These days are getting harder.
Today I heard about physicians getting intubated. I heard about physicians having to make the decision to separate from their children indefinitely. I heard about health care workers who officially ran out of PPE. I heard of hospitals that are nearing capacity and many young patients who are intubated. The calls for help at the frontlines got more desperate.
Over the last few days, I’ve also heard of more and more physician practices shutting down, and consequently, employees being out of work. Those who have asked their insurance companies to stand by their business interruption insurance are being told that the policies don’t cover a worldwide pandemic and government-mandated shutdowns.
We often forget it, but physician practices are small businesses too and run at high overhead because of all the employees, rental space, and equipment, and supplies they need to provide care.
Physician practices are doing the right thing and putting patient care first, by telling patients they are limiting in-person visits to essential services, so that they don’t cause more harm than good by exposing healthy patients in their offices. We took an oath to do no harm, and take that seriously.
Unfortunately, this also means they can’t generate enough revenue to cover expenses, and many practices are worried about bankruptcy, and many health care workers are worried about when their next paycheck will be.
This may seem like a minor story in the scheme of everything else, of course. But here’s why it’s also a problem in our fight against COVID-19.
What happens when you have a problem you would normally see a physician in person for that can’t be solved over the phone, but your doctor’s office isn’t open?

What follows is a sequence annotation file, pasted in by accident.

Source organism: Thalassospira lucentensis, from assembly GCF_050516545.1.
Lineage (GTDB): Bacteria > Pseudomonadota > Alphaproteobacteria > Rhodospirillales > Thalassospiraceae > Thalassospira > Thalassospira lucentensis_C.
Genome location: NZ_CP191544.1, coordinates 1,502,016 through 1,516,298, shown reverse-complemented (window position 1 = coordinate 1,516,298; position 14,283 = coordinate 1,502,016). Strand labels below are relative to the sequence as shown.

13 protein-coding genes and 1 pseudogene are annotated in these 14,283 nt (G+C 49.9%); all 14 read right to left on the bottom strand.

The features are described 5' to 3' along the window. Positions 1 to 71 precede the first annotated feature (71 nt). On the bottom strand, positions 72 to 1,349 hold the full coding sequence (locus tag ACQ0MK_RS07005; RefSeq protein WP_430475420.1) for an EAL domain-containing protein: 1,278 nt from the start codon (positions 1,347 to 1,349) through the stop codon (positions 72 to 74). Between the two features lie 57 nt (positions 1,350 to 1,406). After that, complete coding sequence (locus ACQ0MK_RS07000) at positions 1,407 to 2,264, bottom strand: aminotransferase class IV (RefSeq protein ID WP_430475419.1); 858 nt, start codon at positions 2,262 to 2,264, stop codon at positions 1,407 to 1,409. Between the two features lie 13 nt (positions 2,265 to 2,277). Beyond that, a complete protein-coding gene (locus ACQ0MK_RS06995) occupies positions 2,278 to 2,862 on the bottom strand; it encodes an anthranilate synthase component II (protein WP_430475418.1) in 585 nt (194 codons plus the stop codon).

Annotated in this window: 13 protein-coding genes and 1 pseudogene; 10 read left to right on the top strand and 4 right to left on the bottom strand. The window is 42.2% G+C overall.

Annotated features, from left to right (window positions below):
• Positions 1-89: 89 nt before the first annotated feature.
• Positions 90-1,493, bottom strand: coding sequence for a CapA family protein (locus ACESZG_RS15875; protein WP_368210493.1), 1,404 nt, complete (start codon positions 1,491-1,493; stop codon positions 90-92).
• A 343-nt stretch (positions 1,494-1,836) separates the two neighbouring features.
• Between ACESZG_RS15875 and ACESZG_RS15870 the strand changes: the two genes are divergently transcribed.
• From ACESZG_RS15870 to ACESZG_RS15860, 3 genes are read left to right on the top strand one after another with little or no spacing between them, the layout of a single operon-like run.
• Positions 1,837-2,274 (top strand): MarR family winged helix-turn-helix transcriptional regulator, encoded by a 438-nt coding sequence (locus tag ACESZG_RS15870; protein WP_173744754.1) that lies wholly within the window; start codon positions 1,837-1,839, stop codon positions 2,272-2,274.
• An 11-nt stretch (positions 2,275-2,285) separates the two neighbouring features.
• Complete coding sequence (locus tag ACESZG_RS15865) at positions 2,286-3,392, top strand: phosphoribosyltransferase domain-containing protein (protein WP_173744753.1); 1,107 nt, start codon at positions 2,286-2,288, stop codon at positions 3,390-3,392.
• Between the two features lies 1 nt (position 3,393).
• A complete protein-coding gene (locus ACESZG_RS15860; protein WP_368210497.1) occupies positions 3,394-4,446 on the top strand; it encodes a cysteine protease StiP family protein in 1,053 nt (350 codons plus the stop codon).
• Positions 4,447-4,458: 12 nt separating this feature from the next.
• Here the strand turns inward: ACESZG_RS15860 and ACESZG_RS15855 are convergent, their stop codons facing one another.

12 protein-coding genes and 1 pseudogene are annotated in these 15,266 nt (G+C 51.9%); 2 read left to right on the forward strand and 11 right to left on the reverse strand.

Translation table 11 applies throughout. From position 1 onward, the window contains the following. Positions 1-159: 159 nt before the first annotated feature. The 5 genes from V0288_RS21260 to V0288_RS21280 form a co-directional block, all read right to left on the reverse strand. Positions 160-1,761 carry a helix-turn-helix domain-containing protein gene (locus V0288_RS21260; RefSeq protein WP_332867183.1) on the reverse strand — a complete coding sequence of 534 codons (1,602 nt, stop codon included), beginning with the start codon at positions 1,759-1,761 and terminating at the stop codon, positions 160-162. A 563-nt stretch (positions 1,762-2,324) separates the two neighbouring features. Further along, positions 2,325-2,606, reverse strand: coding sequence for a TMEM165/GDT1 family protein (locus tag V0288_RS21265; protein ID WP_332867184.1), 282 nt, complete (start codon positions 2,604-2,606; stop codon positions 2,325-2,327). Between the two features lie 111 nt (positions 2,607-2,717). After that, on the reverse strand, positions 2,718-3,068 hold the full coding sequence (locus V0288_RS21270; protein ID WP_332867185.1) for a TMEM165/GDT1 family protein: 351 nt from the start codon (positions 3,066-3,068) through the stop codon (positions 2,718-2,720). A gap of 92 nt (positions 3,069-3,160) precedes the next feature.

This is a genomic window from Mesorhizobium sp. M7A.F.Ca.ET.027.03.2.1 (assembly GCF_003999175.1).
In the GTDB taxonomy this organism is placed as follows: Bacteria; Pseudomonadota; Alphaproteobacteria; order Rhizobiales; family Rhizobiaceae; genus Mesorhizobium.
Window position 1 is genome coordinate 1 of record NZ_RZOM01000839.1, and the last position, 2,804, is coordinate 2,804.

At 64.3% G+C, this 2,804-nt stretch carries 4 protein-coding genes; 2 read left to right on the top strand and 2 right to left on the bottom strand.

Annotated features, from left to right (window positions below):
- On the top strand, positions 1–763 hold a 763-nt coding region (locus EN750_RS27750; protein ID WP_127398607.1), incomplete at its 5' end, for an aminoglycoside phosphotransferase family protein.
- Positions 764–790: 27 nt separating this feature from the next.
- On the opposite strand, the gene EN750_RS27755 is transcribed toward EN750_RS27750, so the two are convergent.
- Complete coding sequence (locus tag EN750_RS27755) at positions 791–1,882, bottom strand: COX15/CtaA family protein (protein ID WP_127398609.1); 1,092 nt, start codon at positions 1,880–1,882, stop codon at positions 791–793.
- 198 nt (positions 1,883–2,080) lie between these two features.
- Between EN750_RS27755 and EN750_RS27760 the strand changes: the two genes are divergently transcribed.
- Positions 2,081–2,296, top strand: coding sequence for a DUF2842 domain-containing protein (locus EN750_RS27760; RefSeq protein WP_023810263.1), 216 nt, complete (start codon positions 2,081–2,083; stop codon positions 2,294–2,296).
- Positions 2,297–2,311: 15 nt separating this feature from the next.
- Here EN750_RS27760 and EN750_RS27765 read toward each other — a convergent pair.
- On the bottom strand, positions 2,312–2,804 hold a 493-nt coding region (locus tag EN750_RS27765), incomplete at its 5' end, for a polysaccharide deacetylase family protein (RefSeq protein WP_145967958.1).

You go to urgent care or the emergency room. Which I think by now, we all realize, is problematic given the high risk of exposure to coronavirus, as well as the additional stress on an already overloaded system.
And what happens in a few months, when hopefully we’ve gotten past the worst of this, and you can’t get an appointment for months for routine checkups or shots because offices have closed or have less staff, or have to train new staff? It’s possible access to care and the physician shortage, which was already an issue before COVID-19, will be even worse.
There are big public health issues here as well. I know to the public, it may seem silly to give physicians a bailout, but the fact is that many physician practices will need one.
Going back to the stories at the beginning, we haven’t even hit the peak of what we are going to see. Physicians and other health care workers are giving up so much and risking so much to do what they were trained to do, and for what is a true calling and duty.
We are ready to do that, and no matter what, are going to fight this with all that we’ve got. I just hope that we as a society, though, will also help these same physicians and health care workers maintain their family’s livelihoods and their ability to do what they love the most in the long term.
As I followed the rollercoaster of debates regarding the health care stimulus package over the last few days, especially in regards to some elements that would further threaten physician compensation, it was hard not to feel frustrated. I hard about airline and casino bailouts (which I understand), but didn’t hear much about bailing out physician practices. I know it’s been proposed, but it’s hard to know what’s going on behind closed doors in Washington, as deals are made in hopes of passing the next stimulus package. Here’s hoping it will carry protection for our health care workers, in addition to all of the others that also need it so badly. Let’s also hope that the government encourages insurance companies to honor business interruption policies.
It’s just so hard to watch my colleagues fighting so many battles simultaneously, and scared for their families on so many levels. Let’s let them focus on the medicine, and not worry about the financial viability of their practices at this time.
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